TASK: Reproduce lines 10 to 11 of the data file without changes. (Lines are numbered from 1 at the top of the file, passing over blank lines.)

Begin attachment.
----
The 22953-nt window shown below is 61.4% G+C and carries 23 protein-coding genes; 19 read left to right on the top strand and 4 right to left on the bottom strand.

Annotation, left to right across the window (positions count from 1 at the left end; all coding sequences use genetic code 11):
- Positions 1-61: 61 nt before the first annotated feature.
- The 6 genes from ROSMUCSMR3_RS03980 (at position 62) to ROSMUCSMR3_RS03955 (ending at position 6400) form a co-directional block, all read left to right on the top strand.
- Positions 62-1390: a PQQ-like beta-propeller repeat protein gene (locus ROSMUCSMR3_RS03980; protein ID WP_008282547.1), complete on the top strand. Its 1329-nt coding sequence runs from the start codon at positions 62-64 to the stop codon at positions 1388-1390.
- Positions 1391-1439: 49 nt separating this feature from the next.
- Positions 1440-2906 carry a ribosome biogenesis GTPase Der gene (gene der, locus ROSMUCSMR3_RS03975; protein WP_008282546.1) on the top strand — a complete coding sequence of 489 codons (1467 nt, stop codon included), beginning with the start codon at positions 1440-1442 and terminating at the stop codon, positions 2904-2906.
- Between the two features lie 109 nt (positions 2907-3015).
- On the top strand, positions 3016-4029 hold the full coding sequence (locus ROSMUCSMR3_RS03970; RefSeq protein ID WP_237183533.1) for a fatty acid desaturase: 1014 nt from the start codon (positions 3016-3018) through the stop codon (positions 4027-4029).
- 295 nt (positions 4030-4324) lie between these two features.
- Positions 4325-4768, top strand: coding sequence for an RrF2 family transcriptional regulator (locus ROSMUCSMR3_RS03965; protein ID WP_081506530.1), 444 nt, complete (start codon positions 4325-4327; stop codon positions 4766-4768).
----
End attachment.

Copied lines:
- 295 nt (positions 4030-4324) lie between these two features.
- Positions 4325-4768, top strand: coding sequence for an RrF2 family transcriptional regulator (locus ROSMUCSMR3_RS03965; protein ID WP_081506530.1), 444 nt, complete (start codon positions 4325-4327; stop codon positions 4766-4768).